June 3, 2024
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Linking Northern and Central NJ, Bronx, Manhattan, Westchester and CT

Kisui Rosh: Does the Type of Hair Covering Matter?

Over the past month or so, readers of a number of prominent Orthodox Jewish publications have noted a series of ads restricting or discouraging the use of certain kinds of women’s head coverings, including a publicized teshuva declaring lace front or lace-topped wigs as inappropriate for use by married women.

These are wigs that have natural-looking roots by having the wig hair attached to a thin lace top, and are among many different types of hair coverings that married women use, in addition to falls, bands, full sheitels, scarves, hats and fascinators.

Not everyone in the northern New Jersey community has been supportive of placing restrictions on head coverings, and one local rav has stated that anything that discourages a woman from observing a mitzvah in a way that is comfortable for her is not advisable. In recent days, other rabbanim in the region have added their voices in agreement.

Rabbi Yaakov Neuburger, mara d’atra of Congregation Beth Abraham in Bergenfield, who also serves as a rosh yeshiva at Yeshiva University, spoke extensively on the background and halachic sources of the mitzvah of kisui rosh (head coverings) for women at a recent Shabbat shiur. Approximately 100 women attended the afternoon event during Shabbat Korach.

The sheitel, or in fact any head covering, addresses two concerns of the Torah. Rabbi Neuburger demonstrated that the two mitzvot are separate with virtually little overlap. The Gemara in Ketubot 72a records that the Torah communicates the mitzvah that married women wear a headcovering by presupposing it in the narrative of the procedure that addresses a family suffering the accusations of infidelity. The extent of this biblical mitzvah does sustain ambiguities regarding the size of the covering and the place (such as a marketplace or a private courtyard) that necessitates it.

On the contrary, the Gemara in Berachot 24a describes the requirements of modesty that is expressed through dress and headcover. In relation to this mitzvah, Rabbi Neuburger shared the 20th-century debate on whether hair covering is in any way socially dependent. He discussed how this affects the parameters regarding covering one’s head in one’s own home and nearby men who are davening or learning.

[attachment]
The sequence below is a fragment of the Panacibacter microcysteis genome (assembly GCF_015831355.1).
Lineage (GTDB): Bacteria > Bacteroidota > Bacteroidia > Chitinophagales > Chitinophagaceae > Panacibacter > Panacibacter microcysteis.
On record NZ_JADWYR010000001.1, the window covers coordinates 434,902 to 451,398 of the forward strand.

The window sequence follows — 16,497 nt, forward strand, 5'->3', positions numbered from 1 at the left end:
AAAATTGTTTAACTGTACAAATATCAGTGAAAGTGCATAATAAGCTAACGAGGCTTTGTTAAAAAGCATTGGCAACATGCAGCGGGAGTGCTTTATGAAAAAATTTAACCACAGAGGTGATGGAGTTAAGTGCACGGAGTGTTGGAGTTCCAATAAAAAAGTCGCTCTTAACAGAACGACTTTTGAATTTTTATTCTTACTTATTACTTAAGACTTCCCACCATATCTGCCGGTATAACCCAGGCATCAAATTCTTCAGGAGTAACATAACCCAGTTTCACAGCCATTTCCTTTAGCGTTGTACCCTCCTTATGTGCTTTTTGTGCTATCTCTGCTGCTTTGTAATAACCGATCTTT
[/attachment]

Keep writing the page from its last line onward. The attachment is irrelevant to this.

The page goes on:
Pursuing the approach that one should adopt halachically acceptable approaches that ease the observance of the mitzvah, he advocated adopting Rav Moshe Feinstein’s allowance of a tefach of hair to be visible. A tefach is an unprescribed amount that one can see in a single glance, so women don’t necessarily have to be concerned if a small amount of hair escapes cover. Rav Neuburger added that he wanted to emphasize that anything that restricts women (or anyone) from observing a mitzvah in a halachically acceptable fashion, should be discouraged. “This is especially true for a mitzvah whose observance carries many challenges and whose observance has enjoyed a major comeback that is still fresh in our memories,” he said.

While Rabbi Neuburger noted the highly regarded stature of the poskim who authored the lace top prohibition, he found it particularly disturbing that the natural look of a lace front sheitel should be objectionable “because it looks natural,” or because it makes a married woman’s hair look attractive. He noted that the mitzvah is probably a chok and its reason is largely hidden from us, and was never designed to make a woman’s hair look less attractive, and that a natural-looking sheitel is not immodest.

Rather, he presented the approach of Rabbi Saul Berman, longtime professor at Stern College for Women, who outlines the association of head covering throughout biblical and rabbinic texts, beginning with the kohen in the Temple, with moments of heightened mindfulness and awareness of Hashem’s embrace, thus adding fuel to the belief that head coverings are a mark of an elevated responsibility, opportunity and status. Accordingly, the wide variety available of head coverings for women, from scarves to hats and wigs of all types and elegance, fulfill the mitzvah. Perhaps the existence of personal choice, personal expression and simply comfort have strengthened the resurgence of the mitzvah that had been largely lost in many communities in the 19th and 20th century.

Finally, Rabbi Neuburger noted his concern with such a chumra (stringency) taking hold when it is unnecessary, and took at least half a dozen questions to clarify the halachic parameters.

By Elizabeth Kratz

 

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